There are times when I don’t feel like writing a weekly column. This is one of those times. So let’s talk about that.
I’ve had a bunch of writing students over the years, and I’ve found that teaching writing makes me a better writer. For one thing, when you’re helping people out of their writer’s block on a daily or weekly basis, it’s harder and harder to get mired in it yourself. Just now, sitting down to write this week’s piece, I was struck by the feeling that I profoundly did not want to sit down and write this weeks’ piece. But automatically, I recalled a time when I was telling one of my students: When you have writer’s block, write about the writer’s block.
Caveat Scriptor: If you Need to Take a Break, Take a Break!
Now. Hang on a moment. This is in no way to be interpreted as an argument against taking breaks. Even hobbies sometimes require breaks. And if writing is a hobby for you, then it’s okay to take a day off or a week off whenever you feel you need it. I practice these kinds of cycles with my own hobbies. I haven’t knit so much as a scarf in over a year. Even as I’ve played piano most every day (except while traveling) for two-and-a-half years. But those are hobbies. Writing and editing are my profession. All the more so one should be able to take breaks from one’s profession.
Loving what you do–or doing what you love–doesn’t mean sacrificing your body, mind, and soul on its altar. People crow about how dedicated Hemingway was to his craft, spending entire days writing (and day-drinking). But they never seem to mention, leastwise not in the same breath, that Hemingway committed suicide in what might otherwise have been his middle years. Suicide is a serious issue and one that deserves its own article. (For a selection of our articles on mental health, click here.) And the connection between fame and working yourself to death also deserves its own article. But can we at least start by giving the context surrounding the work-habits of people we lionize as being highly dedicated to their craft? Especially if the context is awful?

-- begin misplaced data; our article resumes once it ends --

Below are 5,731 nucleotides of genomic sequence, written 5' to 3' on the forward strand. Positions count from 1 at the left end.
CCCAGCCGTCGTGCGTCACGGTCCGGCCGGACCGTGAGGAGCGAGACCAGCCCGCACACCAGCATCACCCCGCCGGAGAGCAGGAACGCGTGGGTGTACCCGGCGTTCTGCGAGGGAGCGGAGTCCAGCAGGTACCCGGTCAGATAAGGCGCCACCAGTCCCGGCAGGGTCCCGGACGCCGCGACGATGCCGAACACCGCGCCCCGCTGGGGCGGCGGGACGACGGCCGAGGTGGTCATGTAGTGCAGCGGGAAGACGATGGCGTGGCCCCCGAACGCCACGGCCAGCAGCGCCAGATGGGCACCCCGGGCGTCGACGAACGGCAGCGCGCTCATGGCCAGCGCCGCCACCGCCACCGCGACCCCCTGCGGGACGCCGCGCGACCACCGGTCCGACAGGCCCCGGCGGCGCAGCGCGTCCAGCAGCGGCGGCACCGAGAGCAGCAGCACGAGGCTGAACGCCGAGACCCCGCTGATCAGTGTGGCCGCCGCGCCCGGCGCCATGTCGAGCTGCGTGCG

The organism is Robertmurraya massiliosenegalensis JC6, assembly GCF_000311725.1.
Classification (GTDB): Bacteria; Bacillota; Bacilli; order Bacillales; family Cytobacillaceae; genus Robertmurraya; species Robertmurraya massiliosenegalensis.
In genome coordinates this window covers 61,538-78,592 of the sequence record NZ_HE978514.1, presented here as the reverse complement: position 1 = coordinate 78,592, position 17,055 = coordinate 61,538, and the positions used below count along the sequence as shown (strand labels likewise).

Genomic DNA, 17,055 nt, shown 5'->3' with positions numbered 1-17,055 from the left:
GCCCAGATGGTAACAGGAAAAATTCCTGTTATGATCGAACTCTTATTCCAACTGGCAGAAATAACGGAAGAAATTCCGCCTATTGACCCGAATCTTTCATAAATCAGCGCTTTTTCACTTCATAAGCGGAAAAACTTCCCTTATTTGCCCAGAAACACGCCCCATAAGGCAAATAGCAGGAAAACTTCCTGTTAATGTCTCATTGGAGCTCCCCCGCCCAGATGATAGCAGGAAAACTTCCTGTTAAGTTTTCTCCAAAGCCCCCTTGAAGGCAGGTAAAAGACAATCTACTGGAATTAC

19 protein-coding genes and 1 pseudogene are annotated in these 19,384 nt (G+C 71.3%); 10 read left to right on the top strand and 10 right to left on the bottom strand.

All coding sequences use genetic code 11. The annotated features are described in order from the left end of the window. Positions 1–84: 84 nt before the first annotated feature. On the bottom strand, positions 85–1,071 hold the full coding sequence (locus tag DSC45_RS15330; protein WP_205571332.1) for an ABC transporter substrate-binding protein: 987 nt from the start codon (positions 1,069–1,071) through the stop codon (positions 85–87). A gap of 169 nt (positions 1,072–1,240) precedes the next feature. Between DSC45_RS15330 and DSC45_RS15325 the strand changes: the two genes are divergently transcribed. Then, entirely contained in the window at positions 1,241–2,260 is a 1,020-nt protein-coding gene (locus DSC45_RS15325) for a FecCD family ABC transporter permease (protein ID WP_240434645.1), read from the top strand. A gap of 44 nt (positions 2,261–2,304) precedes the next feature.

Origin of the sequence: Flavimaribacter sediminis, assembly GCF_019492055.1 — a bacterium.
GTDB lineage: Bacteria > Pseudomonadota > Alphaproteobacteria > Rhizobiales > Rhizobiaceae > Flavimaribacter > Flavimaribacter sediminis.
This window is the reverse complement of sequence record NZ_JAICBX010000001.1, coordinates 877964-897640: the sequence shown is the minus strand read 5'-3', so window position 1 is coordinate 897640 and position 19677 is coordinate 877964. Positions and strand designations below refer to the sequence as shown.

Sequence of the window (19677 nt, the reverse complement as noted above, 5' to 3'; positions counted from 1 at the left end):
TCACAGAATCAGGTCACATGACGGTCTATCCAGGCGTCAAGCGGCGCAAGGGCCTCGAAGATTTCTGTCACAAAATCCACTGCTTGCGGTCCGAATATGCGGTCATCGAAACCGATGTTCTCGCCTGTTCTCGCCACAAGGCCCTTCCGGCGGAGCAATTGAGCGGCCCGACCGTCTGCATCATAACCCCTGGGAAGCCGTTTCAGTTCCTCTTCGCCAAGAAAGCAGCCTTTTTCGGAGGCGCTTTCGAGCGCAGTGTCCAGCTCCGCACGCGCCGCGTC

Anatomy of Writer’s Block
So what does writer’s block look like? For me, it means sitting down at the appointed time to write my essay and feeling, at least temporarily, overwhelmed. Because it isn’t just the writing. Though that can be chore enough. Writing a decent essay on an open theme like this often takes a couple of hours. Then there is the revising. Then Erika takes a look at it. Then it goes on the site, usually with many more revisions. Title. Headings. Pictures. SEO. The whole thing is frankly tiring.
In fact, the whole process reminds me of why I used to write by myself, for myself. I would not necessarily want to go back to those lonely endeavors. Too much the feeling of shouting into the void or existing wholly inside an echo chamber. But that doesn’t mean I can’t appreciate why I did what I did. Putting yourself out there takes a lot of work. Building a community takes a lot of work. Sometimes we don’t feel up to it. And that’s okay. But other times it’s the tools the community gives you (even if it’s just the sense of having people around you rooting for you) that, in turn, give you the energy to keep doing the work that keeps the community strong.